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One Woman's Guide to Cheap S.F. Health Clinics 

Wednesday, Jun 1 2011

The Obama administration's Affordable Care Act covers young Americans up to age 26 on their parents' health insurance plans. Lucky kids. For anyone who will never see 26 again, and the 60,000 San Franciscans without health insurance, here's a clip-and-save guide to dirt-cheap public healthcare options. All these clinics offer Pap smears and STD and HIV testing, but where's the best place for grownups to go (in this economy!) on the morning after?

San Francisco City Clinic
What: Nondescript South of Market mainstay that's all about sexual health and keeping it discreet
Where: 357 Seventh St. (at Harrison)
Perfect for: Those times when weird stuff is going on with your nether regions and you need a clinic, stat!
Services: Annual exams, and counseling for anyone over the age of 12. Rad.
How to get served: Walk in early — like, 7:40 a.m.
Waiting room wait: One to two hours — but in front of a flatscreen TV.
Perks: Condom racks and a lube and morning-after pill grab-bag buffet.
Helpfulness of staff: A+
How much: $10 optional donation.

Glide Health Services
What: Scruffy church in the Tenderloin's dodgy parts, primarily serving homeless people. (But you can go, too.)
Where: 300 Ellis (at Taylor)
Perfect for: Thorough attention from a nurse practitioner who is experienced in treating way worse ailments than yours.
Services: Physicals, immunizations, substance-abuse counseling, and even psychiatric, chiropractic, and acupuncture treatments.
How to get served: Walk in early. Prove on some forms that you're poor and uninsured. Then wait. Glide operates like an emergency room, so if you walk in for your physical at the same time someone else is having a seizure, the seizure gets priority.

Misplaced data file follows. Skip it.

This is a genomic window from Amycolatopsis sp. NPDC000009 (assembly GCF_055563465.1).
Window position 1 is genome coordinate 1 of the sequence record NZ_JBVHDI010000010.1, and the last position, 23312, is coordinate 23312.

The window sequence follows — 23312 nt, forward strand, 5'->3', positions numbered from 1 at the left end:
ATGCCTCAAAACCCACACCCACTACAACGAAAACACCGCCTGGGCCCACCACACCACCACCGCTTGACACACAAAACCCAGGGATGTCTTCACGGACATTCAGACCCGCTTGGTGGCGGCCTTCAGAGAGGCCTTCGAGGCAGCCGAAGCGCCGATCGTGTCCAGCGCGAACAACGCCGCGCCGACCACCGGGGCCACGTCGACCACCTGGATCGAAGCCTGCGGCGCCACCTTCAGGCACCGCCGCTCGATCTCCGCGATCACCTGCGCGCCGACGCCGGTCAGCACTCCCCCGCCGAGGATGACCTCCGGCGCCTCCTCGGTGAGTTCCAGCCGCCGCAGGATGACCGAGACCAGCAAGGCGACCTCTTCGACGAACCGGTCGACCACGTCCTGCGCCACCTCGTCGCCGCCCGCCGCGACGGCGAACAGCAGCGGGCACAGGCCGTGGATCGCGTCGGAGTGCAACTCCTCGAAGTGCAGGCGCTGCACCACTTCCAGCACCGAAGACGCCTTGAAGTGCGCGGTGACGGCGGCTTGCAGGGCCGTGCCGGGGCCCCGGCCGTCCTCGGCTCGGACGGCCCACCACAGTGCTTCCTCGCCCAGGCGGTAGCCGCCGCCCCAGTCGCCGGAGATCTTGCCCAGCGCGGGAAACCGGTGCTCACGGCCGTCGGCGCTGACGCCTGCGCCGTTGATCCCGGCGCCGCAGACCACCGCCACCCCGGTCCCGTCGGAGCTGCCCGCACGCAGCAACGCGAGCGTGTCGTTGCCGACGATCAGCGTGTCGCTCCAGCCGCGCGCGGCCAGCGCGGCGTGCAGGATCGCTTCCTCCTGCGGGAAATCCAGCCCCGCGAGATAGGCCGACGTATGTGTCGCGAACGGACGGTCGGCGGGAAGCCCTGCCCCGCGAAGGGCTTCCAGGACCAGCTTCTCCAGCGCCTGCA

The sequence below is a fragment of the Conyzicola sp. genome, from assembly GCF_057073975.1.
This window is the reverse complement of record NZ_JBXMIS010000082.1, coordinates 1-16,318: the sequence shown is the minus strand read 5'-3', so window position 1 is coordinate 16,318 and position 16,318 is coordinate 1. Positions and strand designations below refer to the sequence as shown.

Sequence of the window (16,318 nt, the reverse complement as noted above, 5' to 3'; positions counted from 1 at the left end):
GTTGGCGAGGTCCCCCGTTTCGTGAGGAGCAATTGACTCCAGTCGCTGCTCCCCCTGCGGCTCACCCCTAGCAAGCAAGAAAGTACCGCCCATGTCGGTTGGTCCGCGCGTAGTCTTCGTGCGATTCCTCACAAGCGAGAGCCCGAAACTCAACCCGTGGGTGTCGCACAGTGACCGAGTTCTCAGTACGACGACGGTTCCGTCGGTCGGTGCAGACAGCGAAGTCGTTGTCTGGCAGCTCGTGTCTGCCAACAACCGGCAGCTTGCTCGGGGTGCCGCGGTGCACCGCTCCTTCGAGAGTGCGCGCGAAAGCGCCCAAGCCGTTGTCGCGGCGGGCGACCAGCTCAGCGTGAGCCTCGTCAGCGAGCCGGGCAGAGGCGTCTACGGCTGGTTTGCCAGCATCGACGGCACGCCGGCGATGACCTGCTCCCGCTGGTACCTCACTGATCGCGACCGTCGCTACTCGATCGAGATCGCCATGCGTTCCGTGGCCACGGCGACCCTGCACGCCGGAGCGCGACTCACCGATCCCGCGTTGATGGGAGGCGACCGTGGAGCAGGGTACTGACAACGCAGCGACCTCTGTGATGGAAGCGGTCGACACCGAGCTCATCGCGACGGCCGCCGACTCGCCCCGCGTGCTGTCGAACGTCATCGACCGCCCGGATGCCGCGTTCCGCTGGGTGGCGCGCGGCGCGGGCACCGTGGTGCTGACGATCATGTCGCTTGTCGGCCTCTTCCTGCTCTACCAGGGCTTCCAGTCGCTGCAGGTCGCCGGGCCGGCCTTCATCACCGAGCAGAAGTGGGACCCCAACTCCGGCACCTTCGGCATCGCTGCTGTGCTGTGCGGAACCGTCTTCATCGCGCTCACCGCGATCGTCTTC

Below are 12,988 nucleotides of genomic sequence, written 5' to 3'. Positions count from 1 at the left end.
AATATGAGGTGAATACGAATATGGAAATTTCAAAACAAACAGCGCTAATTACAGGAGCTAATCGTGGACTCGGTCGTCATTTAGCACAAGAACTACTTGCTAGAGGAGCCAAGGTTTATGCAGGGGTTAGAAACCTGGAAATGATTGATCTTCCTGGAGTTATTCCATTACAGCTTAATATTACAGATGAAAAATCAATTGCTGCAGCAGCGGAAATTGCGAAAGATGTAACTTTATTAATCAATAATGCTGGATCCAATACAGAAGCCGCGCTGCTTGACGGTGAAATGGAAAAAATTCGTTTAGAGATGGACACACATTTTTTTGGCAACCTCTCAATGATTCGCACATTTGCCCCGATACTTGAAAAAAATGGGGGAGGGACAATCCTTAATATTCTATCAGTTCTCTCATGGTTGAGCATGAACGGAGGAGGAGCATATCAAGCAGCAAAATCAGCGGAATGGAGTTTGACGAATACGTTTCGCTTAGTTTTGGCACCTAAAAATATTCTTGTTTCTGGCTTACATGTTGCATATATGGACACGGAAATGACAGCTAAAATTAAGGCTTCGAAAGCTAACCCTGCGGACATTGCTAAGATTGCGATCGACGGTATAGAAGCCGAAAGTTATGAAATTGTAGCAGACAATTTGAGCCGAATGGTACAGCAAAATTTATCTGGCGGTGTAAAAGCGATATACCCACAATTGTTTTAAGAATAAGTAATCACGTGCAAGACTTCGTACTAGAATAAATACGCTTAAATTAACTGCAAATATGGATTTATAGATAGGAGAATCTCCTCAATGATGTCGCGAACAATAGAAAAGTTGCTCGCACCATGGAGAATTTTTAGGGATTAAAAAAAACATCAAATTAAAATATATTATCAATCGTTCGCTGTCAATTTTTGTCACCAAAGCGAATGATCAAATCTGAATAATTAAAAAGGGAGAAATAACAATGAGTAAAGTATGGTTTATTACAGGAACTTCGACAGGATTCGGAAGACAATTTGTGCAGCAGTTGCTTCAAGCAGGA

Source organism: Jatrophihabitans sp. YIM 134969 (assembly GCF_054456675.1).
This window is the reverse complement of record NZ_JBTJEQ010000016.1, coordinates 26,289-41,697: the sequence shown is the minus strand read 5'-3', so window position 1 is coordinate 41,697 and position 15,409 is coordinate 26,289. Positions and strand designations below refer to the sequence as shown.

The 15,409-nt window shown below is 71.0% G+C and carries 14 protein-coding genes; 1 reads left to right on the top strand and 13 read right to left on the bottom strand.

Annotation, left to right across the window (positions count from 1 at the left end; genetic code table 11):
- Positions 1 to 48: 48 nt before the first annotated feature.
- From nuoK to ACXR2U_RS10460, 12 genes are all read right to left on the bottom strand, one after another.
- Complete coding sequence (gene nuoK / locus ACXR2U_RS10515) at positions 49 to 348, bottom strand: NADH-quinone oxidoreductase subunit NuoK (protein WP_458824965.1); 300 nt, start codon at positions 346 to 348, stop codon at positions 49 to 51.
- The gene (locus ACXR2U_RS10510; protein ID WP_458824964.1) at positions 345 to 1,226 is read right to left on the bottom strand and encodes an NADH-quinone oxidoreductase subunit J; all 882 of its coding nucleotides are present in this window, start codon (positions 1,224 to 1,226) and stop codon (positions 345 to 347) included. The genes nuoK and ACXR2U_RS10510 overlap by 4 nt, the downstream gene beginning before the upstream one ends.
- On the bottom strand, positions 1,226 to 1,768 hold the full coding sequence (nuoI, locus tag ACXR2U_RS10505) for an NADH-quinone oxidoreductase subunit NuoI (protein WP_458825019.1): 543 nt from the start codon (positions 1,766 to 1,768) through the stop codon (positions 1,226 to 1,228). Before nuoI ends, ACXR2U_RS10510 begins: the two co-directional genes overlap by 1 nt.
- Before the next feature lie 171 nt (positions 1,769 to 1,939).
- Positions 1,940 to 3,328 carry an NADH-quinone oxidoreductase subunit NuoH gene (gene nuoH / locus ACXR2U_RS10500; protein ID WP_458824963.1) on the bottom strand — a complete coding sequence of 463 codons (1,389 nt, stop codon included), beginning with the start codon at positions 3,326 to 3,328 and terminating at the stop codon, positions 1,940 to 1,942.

Appointment wait time: Three weeks.
Waiting room wait: About 20 minutes, unless there are the aforementioned emer-gency cases.
Perks: Dirt cheap, and one of the only "medical homes" under Healthy San Francisco, the city's low-cost healthcare provider, that offers St. Francis Memorial Hospital as a referral option.
Helpfulness of staff: B- in person. D for phone misinformation about how to get served.
Downside: Ellis and Taylor can be a real bummer.
How much: Depends on income, but no one is turned away for lack of funds.

Women's Community Clinic
What: Posh haven for women and transpeople, smack in the center of Fillmore boutiques.
Where: 1833 Fillmore (at Bush)
Services: Physicals, annual exams, emergency contraception, menopausal care, colposcopies
How to get served: Live nearby. Have no insurance, have crappy insurance, or prefer to shield your business from someone sharing your insurance policy. Then make an appointment.
Appointment wait time: Four to six weeks.
Helpfulness of staff: A+
Waiting room wait: One to two hours in chillaxed coziness.
Perks: Ladycentric and transcentric health clinic staffed by ladies. Nuff said.
How much: Free! Really!

Chinatown Public Health Center
What: Hospital-looking place geared toward Asian-language speakers but serving North Beach and Chinatown residents of all ethnicities.
Where: 1490 Mason (at Broadway)
How to get served: First, enroll with Healthy SF and pick Chinatown Public Health Center as your medical home. To do that, call its Eligibility Enrollment Unit in Potrero Hill and make an appointment; prove to a woman in a white lab coat that you earn less than $52K a year, live here, and are uninsured; and voilà! You have health coverage. Now if a Muni bus sideswipes you off your bike and causes life-threatening injuries, you won't get stuck with the $1,600 ambulance bill.
Services: Primary care, urgent care, prenatal care, ear care, physicals.
Helpfulness of staff: B- because of language barriers.
Appointment wait time: Four to six weeks.
Waiting room wait: One hour.
Perks: Affordable. Healthcare.

About The Author

Titania Kumeh


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